Tens of millions of Pakistani voters will cast their ballots in the 12th parliamentary elections since 1970 on Thursday in a grand test not just for the country’s frail democracy but also for its flagging economy.

Billed to be the most contentious elections in the nation’s history, the entire exercise is scarred by the establishment’s efforts to decimate one of the largest political parties, with the rivals standing on the sidelines and watching their path to power being cleared for them.

The controversies surrounding the electoral exercise notwithstanding, the new polls are widely expected to produce a weaker coalition setup with a doubtful mandate to manage a spiralling economic crisis that has seen the price inflation soar to record highs as food, fuel, and medicine costs spike, foreign exchange reserves shrink and the rupee drop to a record low in the last two years.

Last summer, the country had barely avoided a default on its international payments thanks to a nine-month $3 billion bailout package from the International Monetary Fund (IMF), which will end in mid-April. A Topline Security report recently noted that… “a coalition government with the support of smaller parties will remain fragile and may struggle to implement the much-needed economic reforms.”

There seems to be little understanding of the grave economic challenges the country faces and the tough decisions need to lead the country for the next five years

At a time when the economic outlook is becoming more uncertain due to rising terrorist attacks and tensions with Afghanistan and Iran, the next setup will have its work cut out for itself. The government’s immediate task will be to strike a new, larger and longer deal with the IMF, which is crucial to the country’s outlook.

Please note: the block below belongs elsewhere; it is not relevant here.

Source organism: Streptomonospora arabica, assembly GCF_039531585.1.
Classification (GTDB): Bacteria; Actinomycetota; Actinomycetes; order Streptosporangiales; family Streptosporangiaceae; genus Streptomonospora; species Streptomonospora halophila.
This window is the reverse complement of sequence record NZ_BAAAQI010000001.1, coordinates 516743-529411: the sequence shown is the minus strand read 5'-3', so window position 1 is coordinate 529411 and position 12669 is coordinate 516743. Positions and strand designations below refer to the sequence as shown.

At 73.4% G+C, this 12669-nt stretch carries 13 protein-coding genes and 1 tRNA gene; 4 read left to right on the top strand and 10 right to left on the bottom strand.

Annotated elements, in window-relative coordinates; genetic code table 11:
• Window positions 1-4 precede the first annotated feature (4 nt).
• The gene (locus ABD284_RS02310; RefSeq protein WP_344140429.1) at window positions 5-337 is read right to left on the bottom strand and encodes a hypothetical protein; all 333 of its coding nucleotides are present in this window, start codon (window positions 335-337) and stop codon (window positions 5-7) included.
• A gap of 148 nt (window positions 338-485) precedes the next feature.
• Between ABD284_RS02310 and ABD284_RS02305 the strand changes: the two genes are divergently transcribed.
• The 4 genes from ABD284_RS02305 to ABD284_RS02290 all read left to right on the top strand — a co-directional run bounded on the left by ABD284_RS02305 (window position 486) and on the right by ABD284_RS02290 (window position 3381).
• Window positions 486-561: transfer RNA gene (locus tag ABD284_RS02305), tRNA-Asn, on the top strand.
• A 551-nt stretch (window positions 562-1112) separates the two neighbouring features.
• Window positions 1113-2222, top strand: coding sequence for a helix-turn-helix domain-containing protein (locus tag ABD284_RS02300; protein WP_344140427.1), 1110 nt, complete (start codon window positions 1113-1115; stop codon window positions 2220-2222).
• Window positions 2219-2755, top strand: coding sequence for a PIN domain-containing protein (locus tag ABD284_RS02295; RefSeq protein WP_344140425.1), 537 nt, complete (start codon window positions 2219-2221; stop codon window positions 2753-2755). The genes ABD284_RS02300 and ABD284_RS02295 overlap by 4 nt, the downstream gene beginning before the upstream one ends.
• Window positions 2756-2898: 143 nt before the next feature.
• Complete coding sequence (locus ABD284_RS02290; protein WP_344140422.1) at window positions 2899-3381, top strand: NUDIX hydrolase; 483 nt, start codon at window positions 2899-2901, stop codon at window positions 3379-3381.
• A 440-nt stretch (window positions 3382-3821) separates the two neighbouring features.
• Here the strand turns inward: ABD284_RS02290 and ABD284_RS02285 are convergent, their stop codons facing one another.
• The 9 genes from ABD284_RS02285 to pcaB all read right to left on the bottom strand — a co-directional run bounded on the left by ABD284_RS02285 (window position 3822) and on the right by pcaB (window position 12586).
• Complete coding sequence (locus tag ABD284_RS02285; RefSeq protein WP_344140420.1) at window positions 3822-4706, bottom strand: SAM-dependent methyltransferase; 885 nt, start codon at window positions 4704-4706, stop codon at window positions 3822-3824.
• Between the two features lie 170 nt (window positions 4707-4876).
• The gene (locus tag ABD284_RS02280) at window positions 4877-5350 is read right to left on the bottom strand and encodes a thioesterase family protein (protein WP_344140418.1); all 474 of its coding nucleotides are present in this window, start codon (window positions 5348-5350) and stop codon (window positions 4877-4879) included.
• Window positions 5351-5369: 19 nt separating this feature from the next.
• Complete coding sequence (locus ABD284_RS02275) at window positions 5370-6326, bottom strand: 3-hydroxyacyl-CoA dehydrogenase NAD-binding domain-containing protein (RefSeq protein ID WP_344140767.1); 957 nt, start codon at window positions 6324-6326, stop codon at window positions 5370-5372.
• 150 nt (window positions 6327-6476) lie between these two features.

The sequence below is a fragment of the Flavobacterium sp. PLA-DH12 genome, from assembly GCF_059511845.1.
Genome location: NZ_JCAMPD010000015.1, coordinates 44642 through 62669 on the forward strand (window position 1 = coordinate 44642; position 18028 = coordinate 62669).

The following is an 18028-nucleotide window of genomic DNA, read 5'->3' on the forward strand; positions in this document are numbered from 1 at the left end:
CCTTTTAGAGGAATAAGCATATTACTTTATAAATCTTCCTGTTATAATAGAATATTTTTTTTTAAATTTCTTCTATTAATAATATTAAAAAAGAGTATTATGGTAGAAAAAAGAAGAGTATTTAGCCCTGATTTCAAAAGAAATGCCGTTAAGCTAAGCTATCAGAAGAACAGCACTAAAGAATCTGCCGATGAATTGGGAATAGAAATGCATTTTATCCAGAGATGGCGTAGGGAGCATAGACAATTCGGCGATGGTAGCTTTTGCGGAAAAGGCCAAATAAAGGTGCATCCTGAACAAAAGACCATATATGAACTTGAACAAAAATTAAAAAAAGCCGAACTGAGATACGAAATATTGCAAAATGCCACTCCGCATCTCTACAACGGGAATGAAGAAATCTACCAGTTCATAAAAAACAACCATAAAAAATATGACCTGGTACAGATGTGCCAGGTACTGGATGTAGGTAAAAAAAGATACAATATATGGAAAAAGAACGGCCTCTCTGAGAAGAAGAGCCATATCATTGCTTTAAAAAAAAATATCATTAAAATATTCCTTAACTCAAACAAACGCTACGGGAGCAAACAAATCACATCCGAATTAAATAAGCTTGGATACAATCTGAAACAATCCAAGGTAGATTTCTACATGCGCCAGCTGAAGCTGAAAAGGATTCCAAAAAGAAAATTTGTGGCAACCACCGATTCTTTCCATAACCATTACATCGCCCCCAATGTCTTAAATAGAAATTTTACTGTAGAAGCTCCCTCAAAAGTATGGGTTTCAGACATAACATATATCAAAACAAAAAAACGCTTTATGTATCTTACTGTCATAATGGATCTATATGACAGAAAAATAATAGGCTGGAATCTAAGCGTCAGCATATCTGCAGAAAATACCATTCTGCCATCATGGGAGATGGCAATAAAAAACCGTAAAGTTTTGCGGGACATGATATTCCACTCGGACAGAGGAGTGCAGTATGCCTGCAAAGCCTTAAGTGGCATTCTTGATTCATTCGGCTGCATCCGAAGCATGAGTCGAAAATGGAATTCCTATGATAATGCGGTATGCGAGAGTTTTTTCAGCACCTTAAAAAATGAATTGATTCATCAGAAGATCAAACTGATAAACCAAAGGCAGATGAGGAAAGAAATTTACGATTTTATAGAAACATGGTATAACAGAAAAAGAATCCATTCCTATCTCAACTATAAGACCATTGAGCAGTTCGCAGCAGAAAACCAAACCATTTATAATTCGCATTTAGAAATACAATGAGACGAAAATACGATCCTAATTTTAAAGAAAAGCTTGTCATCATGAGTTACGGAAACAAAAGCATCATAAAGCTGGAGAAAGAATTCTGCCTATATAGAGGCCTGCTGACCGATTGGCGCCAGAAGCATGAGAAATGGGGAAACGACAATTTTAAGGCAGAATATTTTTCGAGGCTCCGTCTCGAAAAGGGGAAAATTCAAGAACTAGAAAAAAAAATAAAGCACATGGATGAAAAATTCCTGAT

Obtaining new IMF funding is critical not only to revive the flagging economy and avoid a default but also to secure financing from the other creditors, as the nation’s external financing requirements are estimated to average around $27bn over the next several years. The brokerage company’s report says the key area to watch would be how the new government deals with the IMF.

IMF Managing Director Kristalina Georgieva has recently remarked that she expects the new government in Pakistan to take seriously solving its very deep structural problems and help the cash-strapped country to reach its potential. She made these remarks days after the IMF, in its World Economic Outlook, lowered Pakistan’s economic growth forecast to two per cent for the current fiscal year, down 0.5 percentage points from its previous estimates of 2.5pc.

“(The caretaker government) has done a good job of moving in the right direction. But of course, the problems of Pakistan are not solved. So more needs to happen,” she argued. “We would like to see a government that is willing to do what is necessary for Pakistan to reach its potential.”